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11 of 12 people found the following review helpful
5.0 out of 5 stars "The rich of this world have no qualms about causing misery but can't stand the sight of it." And there's a happy ending.
These comments are for The Threepenny Opera (The Criterion Collection) and elements of the plot are discussed.

"You gents who to a virtuous life would lead us
And turn us from all wrongdoing and sin,
First of all see to it that you feed us
Then start your preaching. That's where to begin..."

Bertolt Brecht was a hard-nosed socialist,...
Published on 2 Nov. 2010 by C. O. DeRiemer

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7 of 7 people found the following review helpful
2.0 out of 5 stars "The rich of this world have no qualms about causing misery but can't stand the sight of it."
What arrived was a cheap Korean import which contrary to what was labelled on the product was clearly not mentioned in the Amazon listing. It could have been purchased at a fraction of the price from ebay. Furthermore the single review was obviously plagiarised without any expenditure of effort from elsewhere.

You would be much better off buying the BFI version...
Published on 17 Jun. 2012 by g


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7 of 7 people found the following review helpful
2.0 out of 5 stars "The rich of this world have no qualms about causing misery but can't stand the sight of it.", 17 Jun. 2012
This review is from: The 3 Penny Opera (DVD)
What arrived was a cheap Korean import which contrary to what was labelled on the product was clearly not mentioned in the Amazon listing. It could have been purchased at a fraction of the price from ebay. Furthermore the single review was obviously plagiarised without any expenditure of effort from elsewhere.

You would be much better off buying the BFI version as it is cheaper than advertised here and appears to contain both French and German versions.

However this product does contain the German version and it is watchable.
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11 of 12 people found the following review helpful
5.0 out of 5 stars "The rich of this world have no qualms about causing misery but can't stand the sight of it." And there's a happy ending., 2 Nov. 2010
By 
C. O. DeRiemer (San Antonio, Texas, USA) - See all my reviews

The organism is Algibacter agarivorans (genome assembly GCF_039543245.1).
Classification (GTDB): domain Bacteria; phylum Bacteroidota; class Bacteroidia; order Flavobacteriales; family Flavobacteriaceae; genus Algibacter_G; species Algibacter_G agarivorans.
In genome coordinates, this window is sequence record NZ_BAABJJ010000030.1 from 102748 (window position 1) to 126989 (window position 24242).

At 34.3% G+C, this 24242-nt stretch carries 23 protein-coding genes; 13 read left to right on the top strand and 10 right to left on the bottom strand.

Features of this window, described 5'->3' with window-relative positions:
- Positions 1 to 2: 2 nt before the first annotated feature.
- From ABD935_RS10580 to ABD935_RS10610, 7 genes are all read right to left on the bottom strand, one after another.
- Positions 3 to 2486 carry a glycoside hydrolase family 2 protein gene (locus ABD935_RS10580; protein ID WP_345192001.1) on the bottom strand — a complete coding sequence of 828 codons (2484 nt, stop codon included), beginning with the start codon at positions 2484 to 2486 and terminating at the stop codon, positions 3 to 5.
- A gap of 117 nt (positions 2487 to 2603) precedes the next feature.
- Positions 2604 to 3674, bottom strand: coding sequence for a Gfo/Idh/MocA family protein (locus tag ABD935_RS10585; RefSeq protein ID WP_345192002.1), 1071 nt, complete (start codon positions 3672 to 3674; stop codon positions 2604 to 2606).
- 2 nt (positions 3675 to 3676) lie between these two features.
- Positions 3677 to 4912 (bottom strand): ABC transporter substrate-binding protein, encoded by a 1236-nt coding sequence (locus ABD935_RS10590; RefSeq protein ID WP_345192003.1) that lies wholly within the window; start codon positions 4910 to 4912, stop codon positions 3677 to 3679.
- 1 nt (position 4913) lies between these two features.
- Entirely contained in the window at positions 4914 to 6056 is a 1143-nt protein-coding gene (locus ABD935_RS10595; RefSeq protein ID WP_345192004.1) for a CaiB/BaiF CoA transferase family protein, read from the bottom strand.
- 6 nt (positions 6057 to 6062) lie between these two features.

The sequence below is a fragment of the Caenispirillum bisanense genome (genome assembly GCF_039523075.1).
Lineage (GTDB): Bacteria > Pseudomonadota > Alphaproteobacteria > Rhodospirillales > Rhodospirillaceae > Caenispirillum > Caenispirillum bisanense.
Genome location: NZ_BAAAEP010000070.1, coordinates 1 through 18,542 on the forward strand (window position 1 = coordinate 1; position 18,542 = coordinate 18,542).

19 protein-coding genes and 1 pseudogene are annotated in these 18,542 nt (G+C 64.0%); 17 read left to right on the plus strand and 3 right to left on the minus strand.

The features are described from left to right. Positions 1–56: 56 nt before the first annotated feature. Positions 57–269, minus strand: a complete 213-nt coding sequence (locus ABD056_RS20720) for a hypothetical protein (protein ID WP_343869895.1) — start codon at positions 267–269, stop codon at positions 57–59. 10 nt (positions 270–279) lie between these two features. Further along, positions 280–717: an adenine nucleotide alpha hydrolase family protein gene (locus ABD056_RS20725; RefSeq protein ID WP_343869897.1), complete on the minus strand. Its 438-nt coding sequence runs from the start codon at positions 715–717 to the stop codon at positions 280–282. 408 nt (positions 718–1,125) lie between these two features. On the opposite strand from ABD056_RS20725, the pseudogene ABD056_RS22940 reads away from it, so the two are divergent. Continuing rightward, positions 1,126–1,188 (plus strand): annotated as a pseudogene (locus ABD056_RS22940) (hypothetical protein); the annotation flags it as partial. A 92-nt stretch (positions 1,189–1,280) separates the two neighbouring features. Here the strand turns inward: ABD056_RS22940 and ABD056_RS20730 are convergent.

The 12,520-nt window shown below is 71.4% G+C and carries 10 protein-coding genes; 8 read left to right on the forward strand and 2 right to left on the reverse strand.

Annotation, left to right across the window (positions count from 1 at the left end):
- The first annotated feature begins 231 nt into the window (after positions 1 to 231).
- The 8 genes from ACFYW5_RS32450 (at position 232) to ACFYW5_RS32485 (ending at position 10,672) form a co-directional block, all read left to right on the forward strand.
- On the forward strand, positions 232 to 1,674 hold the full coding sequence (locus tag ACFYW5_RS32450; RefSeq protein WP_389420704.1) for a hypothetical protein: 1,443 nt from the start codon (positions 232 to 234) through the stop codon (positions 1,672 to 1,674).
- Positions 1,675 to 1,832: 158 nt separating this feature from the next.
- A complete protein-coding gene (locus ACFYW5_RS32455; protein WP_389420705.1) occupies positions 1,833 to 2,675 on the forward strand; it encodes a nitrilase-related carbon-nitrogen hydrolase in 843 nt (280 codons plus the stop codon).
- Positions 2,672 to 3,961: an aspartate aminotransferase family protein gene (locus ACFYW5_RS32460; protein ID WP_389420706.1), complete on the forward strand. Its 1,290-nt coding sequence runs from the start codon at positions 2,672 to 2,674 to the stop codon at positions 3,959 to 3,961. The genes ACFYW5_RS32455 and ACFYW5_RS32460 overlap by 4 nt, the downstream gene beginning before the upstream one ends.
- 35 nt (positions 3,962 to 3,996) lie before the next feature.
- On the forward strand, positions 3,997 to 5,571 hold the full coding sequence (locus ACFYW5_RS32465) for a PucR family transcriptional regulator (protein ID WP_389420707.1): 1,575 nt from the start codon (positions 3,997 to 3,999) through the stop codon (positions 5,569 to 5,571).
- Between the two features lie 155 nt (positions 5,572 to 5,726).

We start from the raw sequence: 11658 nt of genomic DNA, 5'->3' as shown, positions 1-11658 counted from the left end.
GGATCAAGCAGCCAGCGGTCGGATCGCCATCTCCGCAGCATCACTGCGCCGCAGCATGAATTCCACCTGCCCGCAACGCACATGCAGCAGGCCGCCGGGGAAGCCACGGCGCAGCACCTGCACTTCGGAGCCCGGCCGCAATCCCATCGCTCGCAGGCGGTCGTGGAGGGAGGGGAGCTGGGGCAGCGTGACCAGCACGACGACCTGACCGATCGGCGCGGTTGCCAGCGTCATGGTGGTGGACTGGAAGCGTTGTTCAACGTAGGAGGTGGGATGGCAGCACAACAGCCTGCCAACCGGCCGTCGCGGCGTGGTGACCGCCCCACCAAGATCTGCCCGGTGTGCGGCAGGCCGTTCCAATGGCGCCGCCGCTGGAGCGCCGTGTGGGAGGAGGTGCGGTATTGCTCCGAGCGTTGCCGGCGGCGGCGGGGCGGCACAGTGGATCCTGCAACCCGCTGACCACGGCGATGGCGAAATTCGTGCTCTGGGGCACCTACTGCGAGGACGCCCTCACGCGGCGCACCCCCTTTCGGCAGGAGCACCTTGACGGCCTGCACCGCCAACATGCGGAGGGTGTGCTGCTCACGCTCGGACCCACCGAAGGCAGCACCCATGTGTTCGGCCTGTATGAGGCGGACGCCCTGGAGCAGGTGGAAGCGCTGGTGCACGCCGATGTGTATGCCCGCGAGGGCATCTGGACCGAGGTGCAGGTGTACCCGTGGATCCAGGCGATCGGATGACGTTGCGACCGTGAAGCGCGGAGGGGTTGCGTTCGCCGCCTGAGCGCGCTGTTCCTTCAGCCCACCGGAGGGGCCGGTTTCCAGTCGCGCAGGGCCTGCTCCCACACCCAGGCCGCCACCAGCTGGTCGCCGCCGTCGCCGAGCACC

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This review is from: The 3 Penny Opera (DVD)
These comments are for The Threepenny Opera (The Criterion Collection) and elements of the plot are discussed.

"You gents who to a virtuous life would lead us
And turn us from all wrongdoing and sin,
First of all see to it that you feed us
Then start your preaching. That's where to begin..."

Bertolt Brecht was a hard-nosed socialist, an unpleasant and selfish gent who often took others' ideas and transformed them into something uniquely forceful and original. He believed that the proletariat struggle against the bourgeoisie was unending. When he and the composer Kurt Weill, equally original and talented in Weimar Germany, but who was not nearly so politically rigid or so personally obnoxious, collaborated on Die Dreigoschenoper in 1928, it probably flabbergasted them both to have a huge popular success on their hands. Much of the reason is Weill's clever, pungent score, but a lot of the credit goes to Brecht's utter cynicism about how the privileged behave to the workers. Says one of Threepenny's characters, "The rich of this world have no qualms about causing misery but can't stand the sight of it." The movie G. W. Pabst made from the theater production eliminates great chunks of Weill's music. One would think this would be a terrible mistake. What we have, however, is a movie of social criticism that is so cynical with such self-serving characters that the songs Pabst kept seem to lift an already excellent film into greatness.